As we know, We can create virtual wireless interface using iw dev (1). Also, We can change it's MAC address using ifconfig <ifname> hw ether <Address>. Then We can Set two different access points (SSIDs) to each of these inetrfaces using Network Manager. For example:

(Real)    wlan0: 00:16:b6:ab:cd:e7  ->  AP(1)
(Virtual) wlan1: 00:16:b6:ab:cd:e8  ->  AP(2)

But whenever wlan0 is connected to AP(1), And I try to connect to AP(2), First the wlan0 disconnects and then wlan1 connects to it's own AP.

I need to connect both of them simultaneously. Is it possible? How?

Edit: My specific card is a Lisco/Linksys RTL8191SEvB. I run Linux 4.4.38.


Some(Most in 2016?) Wifi-chips can function in several modes at the same time, but all on the same frequency, because they use the same radio. Now, If you have 2 radios attached to your chip, you could have several functions on several frequencies/channels.

E.g. the Intel 3160 can be 1 station, 1 Access-Point, AND 1 P2P device at the same time. This is used for WiDi or Miracast, while still being connected to the "other" Network.

The valid combinations for your chip can be seen as root with:
iw list | grep -A 2 'interface combination'

The Intel 3160 returns:

valid interface combinations:
   * #{ managed } <= 1, #{ AP, P2P-client, P2P-GO } <= 1, #{ P2P-device } <= 1,
   total <= 3, #channels <= 1

Checking the USB-dongles within reach on my desk, I can tell you:

  • rt2800usb reports:

        valid interface combinations:
             * #{ AP, mesh point } <= 8,
               total <= 8, #channels <= 1
  • rtl8192cu dongles, that use the same chip as your device, report:

interface combinations not supported

This message means, that your card can only perform 1 function at the same time.

For some wifi-chips several signed firmwares with differing capabilities are available. AFAICT, not for your rtl819x though.

For an Intel IWLWifi a solution could have been to switch (one of the) connections to you being the AP, or making it "Ad-Hoc"

Otherwise you'd have to replace your card with one that has #{managed}<5 or similarly relaxed restrictions.

Or, add a(nother) 10€ WUSB-WiFi-dongle for connection to the second AP.

  • 1
    I think this is the answer. On my own card it's said: "interface combinations are not supported" – Mohammad Etemaddar Dec 16 '16 at 12:26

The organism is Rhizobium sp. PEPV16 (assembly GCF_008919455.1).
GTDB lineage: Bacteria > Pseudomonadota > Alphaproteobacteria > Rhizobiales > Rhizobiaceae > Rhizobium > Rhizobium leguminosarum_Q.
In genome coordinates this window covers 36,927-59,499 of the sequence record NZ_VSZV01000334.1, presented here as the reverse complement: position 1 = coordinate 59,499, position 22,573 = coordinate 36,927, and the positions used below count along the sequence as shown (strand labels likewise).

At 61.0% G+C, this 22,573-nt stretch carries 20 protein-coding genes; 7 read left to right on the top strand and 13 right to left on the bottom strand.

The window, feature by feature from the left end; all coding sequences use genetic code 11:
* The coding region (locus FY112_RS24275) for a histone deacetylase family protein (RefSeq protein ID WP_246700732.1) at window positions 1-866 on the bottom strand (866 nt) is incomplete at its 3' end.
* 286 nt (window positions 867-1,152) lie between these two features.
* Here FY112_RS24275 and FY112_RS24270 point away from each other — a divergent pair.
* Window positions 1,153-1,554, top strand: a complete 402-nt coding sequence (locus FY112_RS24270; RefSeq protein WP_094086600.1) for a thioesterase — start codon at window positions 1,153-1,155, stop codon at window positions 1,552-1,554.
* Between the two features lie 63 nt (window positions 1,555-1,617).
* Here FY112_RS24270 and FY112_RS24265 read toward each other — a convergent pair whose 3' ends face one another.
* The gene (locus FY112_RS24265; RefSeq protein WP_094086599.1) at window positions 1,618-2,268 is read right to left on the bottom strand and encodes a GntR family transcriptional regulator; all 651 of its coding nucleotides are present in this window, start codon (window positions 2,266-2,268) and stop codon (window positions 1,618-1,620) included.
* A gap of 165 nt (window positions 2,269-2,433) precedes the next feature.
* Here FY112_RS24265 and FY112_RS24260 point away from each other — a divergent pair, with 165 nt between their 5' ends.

• @Alex Stragies Regarding your statement that all Wifi interfaces on a single physical radio must be operating on the same frequency. Why is that the case? It's possible to scan for wifi signals using something like iw dev wlan0 scan and it will return results on all frequencies that the antenna supports, even if you're connected to a network (e.g., 2412Mhz). This seems to suggest that the physical device can operate on more than one frequency at once? So why can't we have multiple virtual interfaces with a different frequency? – Filip Kilibarda Dec 23 '18 at 20:52

As close as you may seem to getting this to work, I am going to go out on a limb and suggest that this is not possible.

You do have the virtual interfaces set up correctly, giving you both a valid MAC address on the interfaces (layer 2) and good IP addresses (layer 3). However the actual connection to the AP is done over Radio Frequency, which is Layer 1.

Think of it this way, unless your wired ethernet card has two physical ethernet ports (RJ45, fiber, etc.) you can only ever plug into one network physically. The same goes for your wifi card.

Unless your Wifi card has more than one antenna (that you can control independently) then the Wifi card will only support one connection mode, either AP mode (receiving incoming connections) or a client (one to one). There may be Wifi cards that will let you do this, but it seems like this would need to be supported in firmware, not just in your computer's network stack (which you have properly configured).

  • I think, I understand your explanation. But, Think of Wireshark. With wireshark, You can listen to every packet from all APs/Stations around. Because, Linux drivers can let you to see every packet, No matter what it's destination MAC address is. In this way. I think as we can see every packet, We would also connect to more than one access point using single card. – Mohammad Etemaddar Dec 7 '16 at 10:18
  • If you need to connect to multiple APs the simplest way would be to add another Wifi card to your computer. This would give you a full Layer1 Network connection to another AP without having to dive into modifying drivers. – datUser Dec 8 '16 at 14:27
  • Wireshark definitely show you all of the broadcast traffic on a network, but I am not sure how you can configure Wireshark to snoop on all Wifi traffic on a network, regardless of its destination. I really can't say if Wifi cards can operate in a promiscuous mode, and snoop traffic that is only between an AP and another Client. – datUser Dec 8 '16 at 14:29

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